I've been hearing about Paul S. Kemp for a while now, mostly from his Forgotten Realms work with Erevis Cale trilogy, but (like usual) had never gotten around to reading his work. There's just so much time and so few books, am I right? This last year, 2012 to be exact, Kemp comes out with a new book from Angry Robot who's more than generous with its review copies, so I figured why not? The Hammer and the Blade is fast-paced buddy sword and sorcery that is part homage to the classics in this sub-ge I've been hearing about Paul S. Kemp for a while now, mostly from his Forgotten Realms work with Erevis Cale trilogy, but (like usual) had never gotten around to reading his work. There's just so much time and so few books, am I right? This last year, 2012 to be exact, Kemp comes out with a new book from Angry Robot who's more than generous with its review copies, so I figured why not? The Hammer and the Blade is fast-paced buddy sword and sorcery that is part homage to the classics in this sub-genre such as Fritz Leiber's Fafhrd and the Grey Mouser. While I can't attest to the latter, I'll explain the former. In The Hammer and the Blade, the world isn't about to end, it doesn't hinge on the efforts of our winsome protagonist(s), it deals with a couple of guys trying to save their own necks. While not necessarily indicative of all sword and sorcery, it also helps to explain what this sub-genre is about (and which is mostly explained by its own title) - lots of action, magic, and adventure. Of the world, it exists and it's surely a secondary one, but there is little detail. No descriptions of women's dresses or where they might cross their arms. There isn't even much about distant lands and exotic places, it's mostly focused on the here and now - what concerns our protagonists. The Hammer and the Blade follows Egil and Nix (the buddies I mentioned above), both famous, or infamous, tomb-robbers and sometimes swords for hire. One, Egil, is a warrior priest with a large eye tattooed on his forehead and two huge hammers as weapons. The other, Nix, is a (semi) adept magician who was kicked out of magical school, emphasis on the fact that he was kicked out, which he emphasizes whenever the subject is addressed. At first, this duo reminded me of Hadrian and Royce from the Riyria Revelations, but I was quickly put off this theory. Hadrian and Royce are much more mysterious and a bit darker in a way while Egil and Nix are more straight forward. One of the things I thought was a great way to clue readers in on some information was Nix trying to brag about his exploits to curry favor with a woman. Egil and Nix are tons of fun, lots of jokes and adventures, and we're pulled right into the action immediately as the two are traipsing through a tomb, bobbing through booby-traps, and finding the treasure. What a great opening. And it doesn't let down from there. The Hammer and the Blade accomplishes everything it sets out to be. Simple fun and lots of action. At the same time, it's lack of complexity is the thing that's holding it back from any more stars from me. It's really just a personal preference thing and probably highlights the drawbacks of ratings systems more than anything. Before I end this review, I have to point out something that really stood out to me, but which spoils one part of the book. You've been warned (for this paragraph and the next only). (view spoiler)[ Early in the book, our daring duo gets into a scrape with a local sell-sword who fails to treat a lady with the proper respect. He's a huge jerk and gets what's coming to him. To make a long story short, later in the book this same guy actually becomes good friends with Egil and Nix. This is something you just don't see every day. In fact, I don't think I've ever seen this in a book. Someone who starts out as a jerk is later shown to have redeeming qualities. I think we could use more of this. This is real, this is people. In our internet generation, it's easy for people to show their true colors on the internet and for everyone else to write them off. Sometimes it's warranted, sometimes it's not. I don't really know where I'm going here, but I liked this. People deserve redemption sometimes. We're just people, we do dumb things...often. (hide spoiler)] The Hammer and the Blade made for a great ride. Lots of jokes, bumbling magic, and two huge hammers! Kemp is obviously a master at the light-hearted adventure story and I'm looking forward to reading more of his work. 3.5 out of 5 Stars (Recommended) A copy of this book was provided by the publisher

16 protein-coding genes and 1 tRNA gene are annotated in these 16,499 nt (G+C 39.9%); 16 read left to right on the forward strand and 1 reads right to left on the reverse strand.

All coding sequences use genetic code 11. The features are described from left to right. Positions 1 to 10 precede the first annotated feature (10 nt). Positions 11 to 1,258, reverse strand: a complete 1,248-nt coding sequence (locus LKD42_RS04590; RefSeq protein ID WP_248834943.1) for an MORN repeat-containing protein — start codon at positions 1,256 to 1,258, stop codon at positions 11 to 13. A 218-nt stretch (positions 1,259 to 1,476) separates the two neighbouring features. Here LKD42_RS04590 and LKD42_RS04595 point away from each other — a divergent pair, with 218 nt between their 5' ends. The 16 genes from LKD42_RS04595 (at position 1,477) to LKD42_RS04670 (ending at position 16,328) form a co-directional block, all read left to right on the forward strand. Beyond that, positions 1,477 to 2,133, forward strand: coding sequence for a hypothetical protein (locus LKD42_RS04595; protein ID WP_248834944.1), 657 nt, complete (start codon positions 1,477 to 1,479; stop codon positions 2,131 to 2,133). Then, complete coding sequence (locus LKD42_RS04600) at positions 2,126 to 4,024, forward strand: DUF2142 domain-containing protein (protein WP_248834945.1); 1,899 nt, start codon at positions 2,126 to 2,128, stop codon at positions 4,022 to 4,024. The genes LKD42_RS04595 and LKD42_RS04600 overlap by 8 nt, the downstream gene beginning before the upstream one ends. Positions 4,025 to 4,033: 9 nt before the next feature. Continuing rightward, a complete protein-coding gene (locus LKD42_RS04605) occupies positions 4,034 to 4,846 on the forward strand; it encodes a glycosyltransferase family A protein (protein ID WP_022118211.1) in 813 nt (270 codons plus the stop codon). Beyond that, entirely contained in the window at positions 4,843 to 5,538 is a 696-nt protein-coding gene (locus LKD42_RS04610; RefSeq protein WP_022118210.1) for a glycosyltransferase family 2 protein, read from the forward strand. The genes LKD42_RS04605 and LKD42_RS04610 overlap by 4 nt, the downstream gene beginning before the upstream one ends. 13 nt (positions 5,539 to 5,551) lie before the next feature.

3. 5 out of 5

    carol.

    Mr. Kemp, forgive me. I enjoyed your book. Buddy sword and sorcery, against the odds, grit and luck, fun time. It reminded me of an updated Fritz Leiber’s Fafhrd and the Grey Mouser, or a more interesting Riyria Chronicles. It entertained me during a slow night shift when I needed to be entertained and to stay awake, so it was working against gravity, as it were, and it still worked. Kudos. I completely would have given it three and a half stars if it wouldn’t have been for one major plot-point: Mr. Kemp, forgive me. I enjoyed your book. Buddy sword and sorcery, against the odds, grit and luck, fun time. It reminded me of an updated Fritz Leiber’s Fafhrd and the Grey Mouser, or a more interesting Riyria Chronicles. It entertained me during a slow night shift when I needed to be entertained and to stay awake, so it was working against gravity, as it were, and it still worked. Kudos. I completely would have given it three and a half stars if it wouldn’t have been for one major plot-point: (view spoiler)[ SPOILER--a women-victim thing going on here with the ultimate threat of a woman being made to conceive and carry a demon child. (hide spoiler)] ************************************* Because I continue the review with a semi-topic rant that could be considered off-topic by strict literalists, I've continue my review at my usual homes: http://clsiewert.wordpress.com/2014/0... AND http://carols.booklikes.com/post/8528...

  4. 4 out of 5

    Chelsea